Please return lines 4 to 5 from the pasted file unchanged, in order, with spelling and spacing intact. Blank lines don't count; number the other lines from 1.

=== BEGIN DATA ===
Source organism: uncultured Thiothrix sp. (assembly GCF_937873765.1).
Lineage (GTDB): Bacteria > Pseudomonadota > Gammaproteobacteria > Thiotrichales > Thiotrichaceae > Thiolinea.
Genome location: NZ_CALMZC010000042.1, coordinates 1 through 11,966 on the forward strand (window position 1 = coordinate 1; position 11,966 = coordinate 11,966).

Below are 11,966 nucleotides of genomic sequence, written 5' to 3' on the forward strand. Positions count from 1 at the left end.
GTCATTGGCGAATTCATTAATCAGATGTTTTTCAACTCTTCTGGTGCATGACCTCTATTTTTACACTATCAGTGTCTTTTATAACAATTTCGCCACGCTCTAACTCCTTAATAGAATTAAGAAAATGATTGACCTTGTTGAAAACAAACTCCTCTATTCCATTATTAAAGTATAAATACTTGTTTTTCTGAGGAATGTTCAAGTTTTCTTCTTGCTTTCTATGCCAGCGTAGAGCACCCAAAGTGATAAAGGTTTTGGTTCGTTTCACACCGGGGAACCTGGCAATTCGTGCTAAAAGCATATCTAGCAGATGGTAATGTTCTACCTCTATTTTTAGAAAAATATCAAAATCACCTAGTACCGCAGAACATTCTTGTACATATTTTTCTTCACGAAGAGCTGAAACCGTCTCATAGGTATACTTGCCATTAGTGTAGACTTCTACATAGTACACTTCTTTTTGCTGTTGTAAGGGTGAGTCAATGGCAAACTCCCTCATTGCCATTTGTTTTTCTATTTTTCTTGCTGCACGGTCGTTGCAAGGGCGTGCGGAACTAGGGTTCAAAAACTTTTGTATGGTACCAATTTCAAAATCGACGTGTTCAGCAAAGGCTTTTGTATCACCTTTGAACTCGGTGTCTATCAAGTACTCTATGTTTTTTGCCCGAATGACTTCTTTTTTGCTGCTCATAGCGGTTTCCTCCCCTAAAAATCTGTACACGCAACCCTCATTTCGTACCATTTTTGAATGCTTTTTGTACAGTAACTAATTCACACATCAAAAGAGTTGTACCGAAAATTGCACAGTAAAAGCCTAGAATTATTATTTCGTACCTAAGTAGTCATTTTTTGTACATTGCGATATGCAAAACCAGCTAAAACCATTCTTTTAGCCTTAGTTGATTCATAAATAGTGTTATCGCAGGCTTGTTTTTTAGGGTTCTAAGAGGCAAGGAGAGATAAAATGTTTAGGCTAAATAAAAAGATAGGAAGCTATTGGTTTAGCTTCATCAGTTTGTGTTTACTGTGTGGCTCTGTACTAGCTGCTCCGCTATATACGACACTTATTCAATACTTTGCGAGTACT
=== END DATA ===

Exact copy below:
Below are 11,966 nucleotides of genomic sequence, written 5' to 3' on the forward strand. Positions count from 1 at the left end.
GTCATTGGCGAATTCATTAATCAGATGTTTTTCAACTCTTCTGGTGCATGACCTCTATTTTTACACTATCAGTGTCTTTTATAACAATTTCGCCACGCTCTAACTCCTTAATAGAATTAAGAAAATGATTGACCTTGTTGAAAACAAACTCCTCTATTCCATTATTAAAGTATAAATACTTGTTTTTCTGAGGAATGTTCAAGTTTTCTTCTTGCTTTCTATGCCAGCGTAGAGCACCCAAAGTGATAAAGGTTTTGGTTCGTTTCACACCGGGGAACCTGGCAATTCGTGCTAAAAGCATATCTAGCAGATGGTAATGTTCTACCTCTATTTTTAGAAAAATATCAAAATCACCTAGTACCGCAGAACATTCTTGTACATATTTTTCTTCACGAAGAGCTGAAACCGTCTCATAGGTATACTTGCCATTAGTGTAGACTTCTACATAGTACACTTCTTTTTGCTGTTGTAAGGGTGAGTCAATGGCAAACTCCCTCATTGCCATTTGTTTTTCTATTTTTCTTGCTGCACGGTCGTTGCAAGGGCGTGCGGAACTAGGGTTCAAAAACTTTTGTATGGTACCAATTTCAAAATCGACGTGTTCAGCAAAGGCTTTTGTATCACCTTTGAACTCGGTGTCTATCAAGTACTCTATGTTTTTTGCCCGAATGACTTCTTTTTTGCTGCTCATAGCGGTTTCCTCCCCTAAAAATCTGTACACGCAACCCTCATTTCGTACCATTTTTGAATGCTTTTTGTACAGTAACTAATTCACACATCAAAAGAGTTGTACCGAAAATTGCACAGTAAAAGCCTAGAATTATTATTTCGTACCTAAGTAGTCATTTTTTGTACATTGCGATATGCAAAACCAGCTAAAACCATTCTTTTAGCCTTAGTTGATTCATAAATAGTGTTATCGCAGGCTTGTTTTTTAGGGTTCTAAGAGGCAAGGAGAGATAAAATGTTTAGGCTAAATAAAAAGATAGGAAGCTATTGGTTTAGCTTCATCAGTTTGTGTTTACTGTGTGGCTCTGTACTAGCTGCTCCGCTATATACGACACTTATTCAATACTTTGCGAGTACT